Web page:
advice ILLUSTRATION: Tim Furey

Odd man out

If grandpa comes to the wedding, don’t leave him alone with any kids

By Patti Carmalt-Vener 07/28/2011

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­­Dear Patti,
I’m engaged to a beautiful girl, Barbara, and we’re getting married this month. Although we’ve always gotten along extremely well, we’re currently fighting over a serious issue and neither one of us have been willing to compromise.


I just learned that Barbara’s grandfather — who lives far away and is in ill health — molested her mother when she was a child. He admitted his guilt, expressed deep remorse and apologized, attended psychotherapy and also paid for my future mother-in-law’s treatment. Barbara believes he has done all he can and that if her mom has gotten past this experience, it would be unconscionable not to invite him to our wedding.


Barbara’s own memories of him are that he was always kind and loving and that it could be detrimental to his health if he were left
out. It doesn’t matter whether he has apologized or not; I don’t want a child molester at our wedding.


When I was young, my mother divorced my stepfather when she found out he was molesting my sister. We never saw him again, and that was fine with all of us.


I don’t want to hurt Barbara, but if I allow her grandfather to attend, I’ll feel like a hypocrite for not standing firm in my convictions. – Mike

Dear Mike,
While it’s regrettable you have to start out your marriage with a problem this huge, the ability to get through it could give both of you the confidence that you can handle future challenges as well. You need to listen to each other’s ethics and values in order to work together to find some kind of compromise. In this situation, Barbara’s values are forgiveness, love and familial attachment. You value morality, healthy boundaries and the idea of always protecting children and the innocent, no matter what.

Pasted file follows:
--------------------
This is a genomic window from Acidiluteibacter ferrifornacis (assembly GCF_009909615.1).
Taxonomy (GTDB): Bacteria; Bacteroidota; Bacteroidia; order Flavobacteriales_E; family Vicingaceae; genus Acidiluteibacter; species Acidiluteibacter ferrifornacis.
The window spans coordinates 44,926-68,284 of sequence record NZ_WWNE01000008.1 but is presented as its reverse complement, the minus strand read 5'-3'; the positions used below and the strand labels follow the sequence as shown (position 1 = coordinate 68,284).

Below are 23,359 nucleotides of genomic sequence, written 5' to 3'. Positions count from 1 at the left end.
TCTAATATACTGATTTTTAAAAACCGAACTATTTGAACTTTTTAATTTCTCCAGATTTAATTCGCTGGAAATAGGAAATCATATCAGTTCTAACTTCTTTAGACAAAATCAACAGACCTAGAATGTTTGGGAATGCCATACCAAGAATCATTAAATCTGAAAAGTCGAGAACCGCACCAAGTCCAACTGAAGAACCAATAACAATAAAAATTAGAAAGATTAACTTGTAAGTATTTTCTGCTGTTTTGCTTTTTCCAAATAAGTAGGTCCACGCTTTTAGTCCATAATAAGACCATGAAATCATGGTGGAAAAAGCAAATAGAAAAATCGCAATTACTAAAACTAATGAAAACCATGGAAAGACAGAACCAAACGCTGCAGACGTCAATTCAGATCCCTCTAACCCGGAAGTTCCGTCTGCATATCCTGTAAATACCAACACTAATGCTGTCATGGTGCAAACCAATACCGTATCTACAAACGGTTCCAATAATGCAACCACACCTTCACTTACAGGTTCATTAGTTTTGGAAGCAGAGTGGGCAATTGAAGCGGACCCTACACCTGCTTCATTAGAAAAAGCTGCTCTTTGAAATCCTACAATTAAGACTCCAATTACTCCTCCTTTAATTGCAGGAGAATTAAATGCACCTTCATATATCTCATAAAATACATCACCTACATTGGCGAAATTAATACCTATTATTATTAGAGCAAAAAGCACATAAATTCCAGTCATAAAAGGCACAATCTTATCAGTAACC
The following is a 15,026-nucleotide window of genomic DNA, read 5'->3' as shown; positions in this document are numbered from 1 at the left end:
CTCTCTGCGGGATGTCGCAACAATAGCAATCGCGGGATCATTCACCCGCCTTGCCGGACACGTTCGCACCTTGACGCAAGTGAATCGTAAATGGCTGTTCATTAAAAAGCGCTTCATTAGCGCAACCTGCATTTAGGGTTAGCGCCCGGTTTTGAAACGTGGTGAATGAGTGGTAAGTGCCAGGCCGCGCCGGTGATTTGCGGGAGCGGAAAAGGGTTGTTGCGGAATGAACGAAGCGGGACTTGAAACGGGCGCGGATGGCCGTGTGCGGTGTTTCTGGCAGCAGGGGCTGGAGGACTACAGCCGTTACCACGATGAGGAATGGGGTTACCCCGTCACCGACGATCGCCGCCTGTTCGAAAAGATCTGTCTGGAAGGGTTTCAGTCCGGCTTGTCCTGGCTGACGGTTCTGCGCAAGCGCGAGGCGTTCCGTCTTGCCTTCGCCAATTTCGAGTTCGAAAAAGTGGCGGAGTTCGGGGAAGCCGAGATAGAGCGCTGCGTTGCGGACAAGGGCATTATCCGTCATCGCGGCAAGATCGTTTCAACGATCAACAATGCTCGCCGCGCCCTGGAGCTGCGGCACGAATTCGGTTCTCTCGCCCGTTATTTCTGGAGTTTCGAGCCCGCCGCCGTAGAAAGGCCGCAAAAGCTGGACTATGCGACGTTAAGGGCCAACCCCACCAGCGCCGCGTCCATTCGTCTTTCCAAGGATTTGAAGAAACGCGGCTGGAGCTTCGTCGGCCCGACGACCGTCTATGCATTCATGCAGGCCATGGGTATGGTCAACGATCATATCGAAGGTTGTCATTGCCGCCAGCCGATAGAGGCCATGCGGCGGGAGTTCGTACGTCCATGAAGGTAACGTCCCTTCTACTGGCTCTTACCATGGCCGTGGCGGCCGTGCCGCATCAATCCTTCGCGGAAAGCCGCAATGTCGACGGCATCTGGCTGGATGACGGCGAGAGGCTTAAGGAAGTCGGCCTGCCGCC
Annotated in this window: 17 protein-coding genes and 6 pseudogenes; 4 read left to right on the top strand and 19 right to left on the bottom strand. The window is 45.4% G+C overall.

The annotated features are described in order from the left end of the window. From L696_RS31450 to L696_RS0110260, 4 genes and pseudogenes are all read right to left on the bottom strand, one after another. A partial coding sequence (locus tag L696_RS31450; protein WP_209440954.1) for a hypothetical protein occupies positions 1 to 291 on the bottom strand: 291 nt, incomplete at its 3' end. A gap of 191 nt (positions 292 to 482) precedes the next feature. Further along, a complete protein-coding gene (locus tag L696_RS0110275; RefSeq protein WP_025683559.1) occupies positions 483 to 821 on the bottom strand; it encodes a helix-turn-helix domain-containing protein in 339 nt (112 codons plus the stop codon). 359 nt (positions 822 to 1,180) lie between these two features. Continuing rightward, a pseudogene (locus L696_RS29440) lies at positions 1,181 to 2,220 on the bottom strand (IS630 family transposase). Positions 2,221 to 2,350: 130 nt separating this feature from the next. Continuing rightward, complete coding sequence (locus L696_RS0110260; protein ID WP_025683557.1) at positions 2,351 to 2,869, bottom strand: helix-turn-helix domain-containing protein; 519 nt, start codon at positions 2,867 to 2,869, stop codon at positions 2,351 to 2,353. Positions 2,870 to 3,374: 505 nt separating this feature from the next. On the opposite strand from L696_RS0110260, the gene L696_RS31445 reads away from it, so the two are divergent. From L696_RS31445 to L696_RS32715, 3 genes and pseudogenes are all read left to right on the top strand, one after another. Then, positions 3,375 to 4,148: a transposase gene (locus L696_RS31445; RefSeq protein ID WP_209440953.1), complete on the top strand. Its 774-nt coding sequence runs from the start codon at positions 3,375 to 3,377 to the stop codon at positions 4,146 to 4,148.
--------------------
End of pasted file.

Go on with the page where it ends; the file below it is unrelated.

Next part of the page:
Is there a way to allow Barbara’s grandfather to be at the wedding in a limited capacity, or do you need to make a stand about how you feel? It could be a chance for you to explain to Barbara — and maybe even her mother — how torn you are between not wanting to
hurt them and also staying true to your own beliefs.   


If it’s impossible to reach a compromise, one of you will need to give in to the needs of the other, and this has to be done with a loving attitude. If Barbara decides to tell her mother and grandfather that it’s against your principles to invite him, she needs to do so with love in her heart and come to terms with any resentment she has toward you. The same goes for you. If you decide, out of love toward Barbara, to agree to her grandfather attending your wedding, you need to do so with a resolved and loving attitude.


Here are a few more thoughts to consider. Why did Barbara wait until now to tell you such crucial familial information? Does she have trust issues in general, or is there something about your behavior that makes her feel she has to handle you with kid gloves? Does she typically avoid conflict with her family and always agree with them? Are you concerned about what your mother and sister might think about your decision? You must also make sure you face any unfinished feelings concerning your own stepfather that might hurt future relationships.


If you do invite him, don’t leave him alone — even for a minute — with any children. The same applies to any children that you and Barbara might have in the future. He may have truly changed, but the risk of him hurting another child would be too great.



Patti Carmalt-Vener, a faculty member with the Southern California
Society for Intensive Short Term Psychotherapy, has been a psychotherapist in private practice for 23 years and has offices in Pasadena, Santa Monica and Canoga Park. Contact her at (626) 584-8582 or email pcarmalt@aol.com. Visit her Web site: patticarmalt-vener.com.

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